Food poisoning or foodborne illness is a clinical condition that is generally only in the gastrointestinal system and is self-limited. However, some pathogens cause Food poisoning cases to be fatal or death. 

The Deadliest Food Poisoning Causes

This condition causes high morbidity and mortality. Based on data from the World Health Organization (WHO) in 2010, there have been two billion cases and more than one million deaths due to food poisoning from 22 different etiologies. This prevalence varies depending on each country.

Based on data from the Center for Disease Control (CDC) in the United States, around 76 million people experience food poisoning every year. 300,000 of them require hospitalization and 5,000 fatal cases to death. Although most cases of food poisoning can self-limited, not a few of these cases are fatal. In Canada, the deaths caused food poisoning, reach 238 cases each year. Pathogens that cause death are Norovirus, Salmonella spp, Campylobacter spp, and Listeria monocytogenes.

Data from WHO shows that 1 in 10 people experience food poisoning with a mortality rate of around 420,000 per year. Of this number, around 30% of deaths due to food poisoning occur in populations of children under 5 years.

Food poisoning should be suspected in patients with gastrointestinal or neurological symptoms, especially in a group of patients with the same symptoms. When doing anamnesis, the doctor must identify the source of transmission by asking about:
- the last food consumption, 
- history of eating raw meat, 
- consumption of unpasteurized dairy products, 
- and the history of travel. 


Food poisoning is caused by consuming food or drinks that are contaminated by bacteria, viruses, parasites, or chemicals. The etiologies that are often found are Staphylococcus aureus, Bacillus cereus, Escherichia coli, Shigella, Listeria, Vibrio, hepatitis A virus, rotavirus, Giardia lamblia, Entamoeba histolytica, Cyclospora, Cryptosporidium, scombroid, and marine fish poisoning.

The pathogens that cause the most cases of food poisoning are Campylobacter derived from unpasteurized milk, Norovirus from shellfish, Escherichia coli, Salmonella derived from raw or immature eggs, ciguatera toxin from fish such as grouper, tuna, Cyclospora found in raspberries, hepatitis A virus, and Listeria derived from processed meat in packaging.

Most of the clinical manifestations due to food poisoning caused by infectious causes are self-limited, with symptoms generally appearing on the gastrointestinal system. Only a few pathogens cause invasive symptoms or cause manifestations in other organ systems.

The prognosis of food poisoning is worse if the etiology is not self-limited with dangerous complications, such as Clostridium botulinum. Another factor affecting prognosis is susceptibility to dehydration, especially in infants, children, and the elderly. Complications that can arise in poisoning due to botulinum is paralysis that can end in mortality.

The Deadliest Food Poisoning Causes and their Complications

Most food poisoning cases do not cause complications. However, several pathogens cause complications if not properly treated. The following are some examples of pathogens that have further complications.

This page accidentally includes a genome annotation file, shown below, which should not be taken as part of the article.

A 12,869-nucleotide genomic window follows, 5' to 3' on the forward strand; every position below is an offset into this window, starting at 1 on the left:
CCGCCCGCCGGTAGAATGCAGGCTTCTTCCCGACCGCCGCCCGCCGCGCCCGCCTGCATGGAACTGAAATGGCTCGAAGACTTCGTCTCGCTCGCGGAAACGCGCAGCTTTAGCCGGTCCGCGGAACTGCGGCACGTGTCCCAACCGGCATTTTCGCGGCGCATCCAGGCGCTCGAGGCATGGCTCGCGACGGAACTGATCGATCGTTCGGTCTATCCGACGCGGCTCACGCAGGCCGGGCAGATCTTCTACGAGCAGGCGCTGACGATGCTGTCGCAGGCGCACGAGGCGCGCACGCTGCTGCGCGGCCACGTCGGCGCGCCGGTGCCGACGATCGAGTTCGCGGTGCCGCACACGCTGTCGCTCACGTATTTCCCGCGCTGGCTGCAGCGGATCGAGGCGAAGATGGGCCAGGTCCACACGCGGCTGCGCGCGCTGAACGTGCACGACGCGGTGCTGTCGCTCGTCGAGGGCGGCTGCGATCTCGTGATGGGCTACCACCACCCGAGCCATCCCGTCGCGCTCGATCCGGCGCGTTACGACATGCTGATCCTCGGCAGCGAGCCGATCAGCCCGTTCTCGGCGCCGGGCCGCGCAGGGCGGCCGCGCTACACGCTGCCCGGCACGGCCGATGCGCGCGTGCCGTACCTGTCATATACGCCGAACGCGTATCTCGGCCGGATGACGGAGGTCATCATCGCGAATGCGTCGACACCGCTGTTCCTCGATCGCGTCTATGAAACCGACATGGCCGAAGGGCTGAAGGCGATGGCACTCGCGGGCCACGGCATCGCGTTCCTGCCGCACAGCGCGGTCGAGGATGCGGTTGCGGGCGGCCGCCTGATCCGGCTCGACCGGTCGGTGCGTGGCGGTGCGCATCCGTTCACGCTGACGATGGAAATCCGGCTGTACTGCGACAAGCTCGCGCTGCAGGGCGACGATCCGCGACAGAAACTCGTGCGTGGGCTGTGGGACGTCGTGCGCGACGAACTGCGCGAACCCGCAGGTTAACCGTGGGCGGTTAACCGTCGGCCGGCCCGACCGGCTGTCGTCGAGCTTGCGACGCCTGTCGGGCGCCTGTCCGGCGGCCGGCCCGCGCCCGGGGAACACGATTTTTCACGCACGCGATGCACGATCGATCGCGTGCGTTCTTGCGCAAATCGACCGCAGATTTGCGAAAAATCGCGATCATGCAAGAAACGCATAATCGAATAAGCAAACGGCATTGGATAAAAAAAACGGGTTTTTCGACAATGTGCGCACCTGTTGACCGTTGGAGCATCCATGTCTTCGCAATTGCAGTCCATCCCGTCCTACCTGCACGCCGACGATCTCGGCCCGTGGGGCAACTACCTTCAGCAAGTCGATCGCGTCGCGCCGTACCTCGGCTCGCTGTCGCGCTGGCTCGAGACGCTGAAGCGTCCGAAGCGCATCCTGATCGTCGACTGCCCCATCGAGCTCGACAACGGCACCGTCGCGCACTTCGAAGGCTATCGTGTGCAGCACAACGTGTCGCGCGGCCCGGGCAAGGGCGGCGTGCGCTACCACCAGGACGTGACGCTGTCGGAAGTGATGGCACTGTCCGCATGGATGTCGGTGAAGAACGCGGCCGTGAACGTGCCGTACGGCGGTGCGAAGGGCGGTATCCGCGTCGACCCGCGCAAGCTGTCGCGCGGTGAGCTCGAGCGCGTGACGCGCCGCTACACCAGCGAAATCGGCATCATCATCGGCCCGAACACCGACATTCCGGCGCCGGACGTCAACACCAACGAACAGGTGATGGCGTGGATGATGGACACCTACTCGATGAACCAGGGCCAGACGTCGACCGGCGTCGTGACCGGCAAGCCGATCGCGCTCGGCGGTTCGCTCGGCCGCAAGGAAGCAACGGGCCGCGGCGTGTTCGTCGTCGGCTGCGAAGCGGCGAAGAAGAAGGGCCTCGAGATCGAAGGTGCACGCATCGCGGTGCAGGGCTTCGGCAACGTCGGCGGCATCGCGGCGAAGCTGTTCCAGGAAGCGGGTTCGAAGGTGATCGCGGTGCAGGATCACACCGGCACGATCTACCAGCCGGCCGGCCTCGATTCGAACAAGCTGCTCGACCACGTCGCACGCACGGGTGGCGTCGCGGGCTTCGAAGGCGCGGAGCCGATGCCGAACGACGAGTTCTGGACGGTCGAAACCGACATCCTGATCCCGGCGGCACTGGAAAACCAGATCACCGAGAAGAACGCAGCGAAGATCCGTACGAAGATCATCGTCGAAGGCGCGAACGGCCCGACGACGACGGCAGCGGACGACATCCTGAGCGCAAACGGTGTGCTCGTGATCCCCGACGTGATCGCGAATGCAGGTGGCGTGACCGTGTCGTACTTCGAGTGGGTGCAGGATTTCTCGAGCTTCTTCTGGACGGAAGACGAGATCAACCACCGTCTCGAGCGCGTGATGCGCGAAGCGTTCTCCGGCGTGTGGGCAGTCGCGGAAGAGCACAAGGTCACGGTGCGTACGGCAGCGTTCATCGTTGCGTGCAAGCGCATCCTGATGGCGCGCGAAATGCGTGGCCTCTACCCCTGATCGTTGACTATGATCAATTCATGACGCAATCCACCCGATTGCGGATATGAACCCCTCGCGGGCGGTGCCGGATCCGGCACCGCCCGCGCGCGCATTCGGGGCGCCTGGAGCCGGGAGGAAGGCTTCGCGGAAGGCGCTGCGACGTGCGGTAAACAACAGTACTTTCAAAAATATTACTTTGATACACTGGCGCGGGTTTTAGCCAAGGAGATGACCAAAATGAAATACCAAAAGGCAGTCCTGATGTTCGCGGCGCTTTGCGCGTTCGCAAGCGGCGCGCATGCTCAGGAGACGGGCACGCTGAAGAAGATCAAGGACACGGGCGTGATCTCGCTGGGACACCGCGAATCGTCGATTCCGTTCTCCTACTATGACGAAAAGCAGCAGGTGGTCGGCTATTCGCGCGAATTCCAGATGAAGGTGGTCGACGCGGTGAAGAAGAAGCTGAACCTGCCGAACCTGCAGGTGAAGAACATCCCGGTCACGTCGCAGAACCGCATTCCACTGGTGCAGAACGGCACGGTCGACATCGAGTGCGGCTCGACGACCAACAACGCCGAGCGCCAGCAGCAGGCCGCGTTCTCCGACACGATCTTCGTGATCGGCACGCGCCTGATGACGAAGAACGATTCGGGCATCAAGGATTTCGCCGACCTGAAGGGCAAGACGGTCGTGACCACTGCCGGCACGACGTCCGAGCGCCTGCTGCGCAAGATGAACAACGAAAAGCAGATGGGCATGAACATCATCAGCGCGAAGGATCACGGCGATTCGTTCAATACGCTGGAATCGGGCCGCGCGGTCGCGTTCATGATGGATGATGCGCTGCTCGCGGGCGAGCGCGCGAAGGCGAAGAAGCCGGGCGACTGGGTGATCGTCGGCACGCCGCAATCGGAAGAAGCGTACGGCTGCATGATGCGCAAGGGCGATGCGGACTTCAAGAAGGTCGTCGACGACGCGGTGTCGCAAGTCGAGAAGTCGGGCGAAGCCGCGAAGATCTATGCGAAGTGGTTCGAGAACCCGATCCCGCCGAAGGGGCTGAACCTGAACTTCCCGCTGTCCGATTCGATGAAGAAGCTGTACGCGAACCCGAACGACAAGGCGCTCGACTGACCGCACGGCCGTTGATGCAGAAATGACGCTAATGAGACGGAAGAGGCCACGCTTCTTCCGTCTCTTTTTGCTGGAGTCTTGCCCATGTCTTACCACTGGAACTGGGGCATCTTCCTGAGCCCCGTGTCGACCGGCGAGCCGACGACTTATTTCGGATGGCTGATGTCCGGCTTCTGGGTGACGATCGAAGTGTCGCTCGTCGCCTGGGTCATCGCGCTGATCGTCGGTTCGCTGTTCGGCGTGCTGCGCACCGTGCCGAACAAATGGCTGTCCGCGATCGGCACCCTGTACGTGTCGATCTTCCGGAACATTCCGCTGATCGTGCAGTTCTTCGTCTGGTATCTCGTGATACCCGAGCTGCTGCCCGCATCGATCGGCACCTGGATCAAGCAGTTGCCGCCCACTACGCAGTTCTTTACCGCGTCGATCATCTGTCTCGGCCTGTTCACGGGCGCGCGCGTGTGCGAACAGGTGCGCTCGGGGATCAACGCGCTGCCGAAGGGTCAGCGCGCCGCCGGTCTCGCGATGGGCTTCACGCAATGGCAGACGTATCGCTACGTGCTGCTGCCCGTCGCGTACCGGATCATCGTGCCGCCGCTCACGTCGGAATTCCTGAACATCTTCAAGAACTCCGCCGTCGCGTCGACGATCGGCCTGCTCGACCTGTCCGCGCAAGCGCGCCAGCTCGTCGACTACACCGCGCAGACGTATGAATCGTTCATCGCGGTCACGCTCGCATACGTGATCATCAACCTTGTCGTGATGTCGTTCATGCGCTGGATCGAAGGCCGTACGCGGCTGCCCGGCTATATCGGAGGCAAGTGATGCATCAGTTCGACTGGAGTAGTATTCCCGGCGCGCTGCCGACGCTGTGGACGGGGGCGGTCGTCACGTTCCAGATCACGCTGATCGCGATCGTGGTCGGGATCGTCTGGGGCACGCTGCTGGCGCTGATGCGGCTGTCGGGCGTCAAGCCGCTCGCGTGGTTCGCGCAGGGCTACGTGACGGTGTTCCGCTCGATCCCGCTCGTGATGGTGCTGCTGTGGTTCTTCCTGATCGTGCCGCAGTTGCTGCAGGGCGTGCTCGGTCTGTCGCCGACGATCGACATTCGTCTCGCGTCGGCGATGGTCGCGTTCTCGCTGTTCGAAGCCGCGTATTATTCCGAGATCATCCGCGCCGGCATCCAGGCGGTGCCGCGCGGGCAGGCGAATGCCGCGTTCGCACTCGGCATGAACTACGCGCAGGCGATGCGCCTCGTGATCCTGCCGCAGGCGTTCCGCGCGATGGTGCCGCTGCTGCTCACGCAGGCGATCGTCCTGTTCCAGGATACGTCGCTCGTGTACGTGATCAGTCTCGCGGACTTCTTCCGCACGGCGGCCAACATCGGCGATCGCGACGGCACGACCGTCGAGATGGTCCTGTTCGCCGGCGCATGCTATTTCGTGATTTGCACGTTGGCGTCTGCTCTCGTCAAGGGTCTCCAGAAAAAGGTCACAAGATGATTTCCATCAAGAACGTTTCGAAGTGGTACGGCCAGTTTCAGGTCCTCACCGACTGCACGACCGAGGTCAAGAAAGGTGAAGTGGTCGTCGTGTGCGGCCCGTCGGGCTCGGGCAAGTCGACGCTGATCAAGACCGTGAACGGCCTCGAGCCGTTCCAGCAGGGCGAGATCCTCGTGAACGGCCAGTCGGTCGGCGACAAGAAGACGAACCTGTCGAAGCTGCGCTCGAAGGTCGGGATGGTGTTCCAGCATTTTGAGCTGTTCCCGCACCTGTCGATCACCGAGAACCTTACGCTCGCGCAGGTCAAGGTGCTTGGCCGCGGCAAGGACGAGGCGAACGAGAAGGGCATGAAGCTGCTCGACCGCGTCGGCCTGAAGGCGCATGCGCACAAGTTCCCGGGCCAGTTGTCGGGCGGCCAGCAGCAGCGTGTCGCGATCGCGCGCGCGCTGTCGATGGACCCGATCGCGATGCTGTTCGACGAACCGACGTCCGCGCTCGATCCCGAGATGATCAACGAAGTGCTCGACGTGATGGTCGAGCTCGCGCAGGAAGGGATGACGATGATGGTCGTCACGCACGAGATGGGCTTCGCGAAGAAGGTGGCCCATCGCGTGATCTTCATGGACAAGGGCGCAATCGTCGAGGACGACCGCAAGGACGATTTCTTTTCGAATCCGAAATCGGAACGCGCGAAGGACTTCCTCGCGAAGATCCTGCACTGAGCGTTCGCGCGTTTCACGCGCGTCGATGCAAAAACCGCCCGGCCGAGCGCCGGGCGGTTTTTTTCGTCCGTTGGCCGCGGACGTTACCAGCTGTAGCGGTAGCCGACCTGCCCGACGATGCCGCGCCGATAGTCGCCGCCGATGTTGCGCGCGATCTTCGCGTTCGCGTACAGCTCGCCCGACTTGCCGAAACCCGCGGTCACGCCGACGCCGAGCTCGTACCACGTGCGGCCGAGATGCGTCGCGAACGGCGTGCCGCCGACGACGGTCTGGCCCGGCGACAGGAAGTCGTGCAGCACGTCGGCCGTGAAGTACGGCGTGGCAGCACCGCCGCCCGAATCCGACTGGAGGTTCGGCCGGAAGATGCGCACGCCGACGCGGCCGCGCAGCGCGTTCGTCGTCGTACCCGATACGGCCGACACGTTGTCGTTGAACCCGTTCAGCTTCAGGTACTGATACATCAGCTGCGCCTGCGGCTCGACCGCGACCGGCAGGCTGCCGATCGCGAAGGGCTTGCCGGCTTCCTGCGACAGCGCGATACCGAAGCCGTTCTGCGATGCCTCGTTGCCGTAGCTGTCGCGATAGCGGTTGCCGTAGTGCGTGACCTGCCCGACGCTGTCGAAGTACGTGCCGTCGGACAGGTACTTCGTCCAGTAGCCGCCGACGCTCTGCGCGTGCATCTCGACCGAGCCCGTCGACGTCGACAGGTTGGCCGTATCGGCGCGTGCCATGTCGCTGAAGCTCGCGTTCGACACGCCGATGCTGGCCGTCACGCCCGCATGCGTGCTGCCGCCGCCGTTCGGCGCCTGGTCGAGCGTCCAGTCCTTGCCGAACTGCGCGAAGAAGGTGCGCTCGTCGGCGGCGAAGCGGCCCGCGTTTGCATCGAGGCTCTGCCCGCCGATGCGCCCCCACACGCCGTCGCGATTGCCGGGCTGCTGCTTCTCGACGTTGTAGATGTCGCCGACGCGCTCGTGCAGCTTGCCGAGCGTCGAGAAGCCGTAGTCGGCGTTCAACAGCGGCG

a. Clostridium perfringens: This pathogen has complications of necrotizing enteritis or pig-bell, which can be fatal.
b. Listeria sp: invasive complications such as bacteremia and meningitis are more common in neonatal patients, the elderly, and immunocompromised patients
c. Salmonella sp: this bacterium can spread hematogenously and cause infectious complications in endovascular such as aortitis and endocarditis, infections of the bones and joints, and visceral abscess.
d. Vibrio parahaemolyticus
Vibrio parahaemolyticus causes bacteremia and sepsis, especially in patients with liver disorders. Eksotosin Vibrio parahaemolyticus causes complications.
e. Yersinia: complications are erythema nodosum in the legs and body (can disappear after 1 month); arthritis in the knee joint, ankle, or wrist (disappears in 1-6 months); and glomerulonephritis.
f. Ciguatera toxin: In some cases, ciguatera toxin can cause cardiovascular disorders that manifest as bradycardia, hypotension, arrhythmias, or atrioventricular block. If not handled properly, this can cause death.
g. Fungal toxin: Food poisoning due to toxins in the fungus, can cause permanent kidney damage due to prolonged dehydration, as well as neurological disorders such as seizures. The risk of complications and mortality will increase in patients with older age and patients who present with gastrointestinal complaints.
h. Arsenic: Prolonged exposure to arsenic or from the womb through contaminated food and drink can increase the risk of cancer, chronic lung disease, myocardial infarction, and kidney failure. 


The doctor must be able to distinguish the etiology of self-limited food poisoning from the etiology that endangers lives. The prognosis of patients with life-threatening etiology is determined by appropriate and quick treatment.

An example is Clostridium botulinum. Cases of botulism that are not handled properly can cause morbidity such as paralysis and mortality in up to 5% of cases. Poisoning due to toxins of fungi can also be fatal, even causes death, if not immediately get the right treatment. The treatment procedure for food poisoning is generally supportive by maintaining the hydration status using an oral rehydration solution and correcting electrolyte imbalance. Antibiotics only for cases with invasive infections or certain bacterial and parasitic infections. Specific management depends on the cause of poisoning.

Source Picture:

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